Shark attack off Cape Cod leaves swimmer with wounds to torso, legs Beachgoers describe harrowing scene after Cape Cod shark attack Longnook Beach in Truro Shark Attack
Swimming will remain off-limits at a popular Cape Cod beach until at least the weekend after a man was attacked Wednesday by a shark in Truro. Cape cod shark attack
Sources tell WCVB a man was bitten by a shark at Longnook Beach in Truro. The beach is on the Atlantic Ocean side
The Cape Cod National Sea Shore identified the man as William Lytton, 61, from Scarsdale, New York.
Assistant Truro Harbormaster Gary Sharpless said the man suffered puncture wounds to his torso and legs. Tufts Medical Center said Thursday that Lytton was in serious condition.
Truro said Thursday that due to shark activity, swimming will remain closed through Friday. If no additional shark sightings or activity is reported on Friday, the beach may reopen to swimming on Saturday.cape cod shark attack
State marine fisheries senior biologist Greg Skomal will try to confirm Thursday if the man’s wounds are consistent with a bite from a great white.
The man told first responders he was standing in the water 30 yards offshore when the shark bit him.
Officials with the Cape Cod National Seashore said the location of the incident was approximately 300 yards south of Longnook Beach in Truro, within the boundary of the Cape Cod National Seashore.
Kerstin Peter Leitner and Molly Tobin found the victim lying alone along the shore of the beach. cape cod shark attack
“He had a large wound in his lower left leg,” Tobin, a graduate from the Boston College School of Nursing said.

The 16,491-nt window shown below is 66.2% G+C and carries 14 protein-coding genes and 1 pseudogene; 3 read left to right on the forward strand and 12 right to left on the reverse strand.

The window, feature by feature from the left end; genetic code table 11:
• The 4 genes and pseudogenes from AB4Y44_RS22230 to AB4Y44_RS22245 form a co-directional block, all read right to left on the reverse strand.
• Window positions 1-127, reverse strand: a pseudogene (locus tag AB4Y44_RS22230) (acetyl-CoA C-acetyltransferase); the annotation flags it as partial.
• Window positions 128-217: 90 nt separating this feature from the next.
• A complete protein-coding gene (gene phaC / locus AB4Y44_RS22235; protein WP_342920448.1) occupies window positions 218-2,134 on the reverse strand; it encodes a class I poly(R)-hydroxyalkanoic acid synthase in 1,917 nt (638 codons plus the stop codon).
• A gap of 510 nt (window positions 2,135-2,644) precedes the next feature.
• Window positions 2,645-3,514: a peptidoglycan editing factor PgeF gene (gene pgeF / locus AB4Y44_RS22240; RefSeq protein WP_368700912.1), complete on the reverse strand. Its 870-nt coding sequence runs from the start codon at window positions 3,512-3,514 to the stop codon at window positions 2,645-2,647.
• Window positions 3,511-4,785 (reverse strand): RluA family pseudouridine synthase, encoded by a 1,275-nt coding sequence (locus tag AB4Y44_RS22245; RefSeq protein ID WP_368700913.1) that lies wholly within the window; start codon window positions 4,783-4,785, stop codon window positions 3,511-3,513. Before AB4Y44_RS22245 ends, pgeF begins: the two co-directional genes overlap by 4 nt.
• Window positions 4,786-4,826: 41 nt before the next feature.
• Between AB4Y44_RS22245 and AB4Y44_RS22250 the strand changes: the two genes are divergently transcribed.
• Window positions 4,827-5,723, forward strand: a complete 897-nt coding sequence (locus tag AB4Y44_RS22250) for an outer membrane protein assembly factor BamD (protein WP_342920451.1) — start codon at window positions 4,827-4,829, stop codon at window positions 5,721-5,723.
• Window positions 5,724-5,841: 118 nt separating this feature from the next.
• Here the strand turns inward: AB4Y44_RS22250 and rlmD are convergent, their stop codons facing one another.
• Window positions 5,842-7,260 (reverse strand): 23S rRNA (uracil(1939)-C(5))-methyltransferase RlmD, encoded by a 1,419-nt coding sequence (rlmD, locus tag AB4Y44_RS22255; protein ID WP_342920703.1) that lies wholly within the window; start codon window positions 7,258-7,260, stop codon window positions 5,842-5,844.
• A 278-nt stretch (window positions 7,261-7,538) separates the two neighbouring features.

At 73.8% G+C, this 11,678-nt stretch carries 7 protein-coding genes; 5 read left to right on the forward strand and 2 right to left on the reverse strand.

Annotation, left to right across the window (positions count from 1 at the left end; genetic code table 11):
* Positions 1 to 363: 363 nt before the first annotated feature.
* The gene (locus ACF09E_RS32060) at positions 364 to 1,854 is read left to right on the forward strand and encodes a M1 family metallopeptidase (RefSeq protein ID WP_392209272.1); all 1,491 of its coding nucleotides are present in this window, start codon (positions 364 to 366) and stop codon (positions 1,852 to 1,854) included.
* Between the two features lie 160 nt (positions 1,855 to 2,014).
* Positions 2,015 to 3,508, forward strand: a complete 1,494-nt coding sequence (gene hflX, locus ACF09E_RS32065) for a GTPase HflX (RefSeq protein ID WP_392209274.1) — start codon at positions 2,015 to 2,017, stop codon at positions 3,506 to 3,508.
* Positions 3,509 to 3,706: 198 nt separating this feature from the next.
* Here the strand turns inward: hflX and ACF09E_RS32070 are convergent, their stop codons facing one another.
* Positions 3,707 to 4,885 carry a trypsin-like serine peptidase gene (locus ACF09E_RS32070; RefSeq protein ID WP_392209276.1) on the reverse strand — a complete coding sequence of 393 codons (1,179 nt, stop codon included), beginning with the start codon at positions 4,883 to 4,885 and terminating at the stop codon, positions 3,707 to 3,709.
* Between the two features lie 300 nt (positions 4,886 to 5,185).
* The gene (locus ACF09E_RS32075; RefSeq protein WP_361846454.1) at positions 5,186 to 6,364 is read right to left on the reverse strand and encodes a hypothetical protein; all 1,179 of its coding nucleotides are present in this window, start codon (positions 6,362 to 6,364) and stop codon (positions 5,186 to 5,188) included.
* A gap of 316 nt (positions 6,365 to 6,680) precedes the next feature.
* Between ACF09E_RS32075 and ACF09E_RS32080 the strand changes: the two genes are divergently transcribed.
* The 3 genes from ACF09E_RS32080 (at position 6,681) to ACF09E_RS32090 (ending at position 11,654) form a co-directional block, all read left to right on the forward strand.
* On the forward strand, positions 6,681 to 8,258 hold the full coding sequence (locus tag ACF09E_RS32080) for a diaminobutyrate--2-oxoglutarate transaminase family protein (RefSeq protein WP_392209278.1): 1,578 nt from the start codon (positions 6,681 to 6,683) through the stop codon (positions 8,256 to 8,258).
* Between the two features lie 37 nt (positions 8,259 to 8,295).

“We grabbed all the towels that we could, put them on him to stop the bleeding,” Kerstin Peter Leitner, another Boston College nursing school graduate said.
“Unfortunately, there’s no cellphone service, so someone had to run up to a house to call 911,” Tobin said.
A medical helicopter transported the victim from the scene to Tufts Medical Center in Boston.
Officials closed Longnook Beach to swimming until further notice.
The Atlantic White Shark Conservancy, which has been doing extensive research on sharks in the region, offered its wishes for a full recovery to the victim of Wednesday’s shark bite.
“Encounters with white sharks in which people suffer injuries are as terrifying as they are rare,” the Atlantic White Shark Conservancy said.
“While we still don’t know all of the details of this particular bite, sharks are not known to target people specifically, and when they do bite people, it’s usually a case of mistaken identity.”
The conservancy said sharks “test the waters” with their teeth, much like humans use their hands. “It’s how they determine if what they encounter is prey or something to avoid.”
Truro was the site of the last shark attack on Cape Cod, in July 2012, when a Colorado man suffered a bite off Ballston Beach.
There have been several shark sightings in the area in recent days.
In the past decade, the Cape Cod region, especially Truro, has seen an increase in its population of gray and harbor seals. The increased seal population has attracted great white sharks, which depend on seals as the staple of their diet.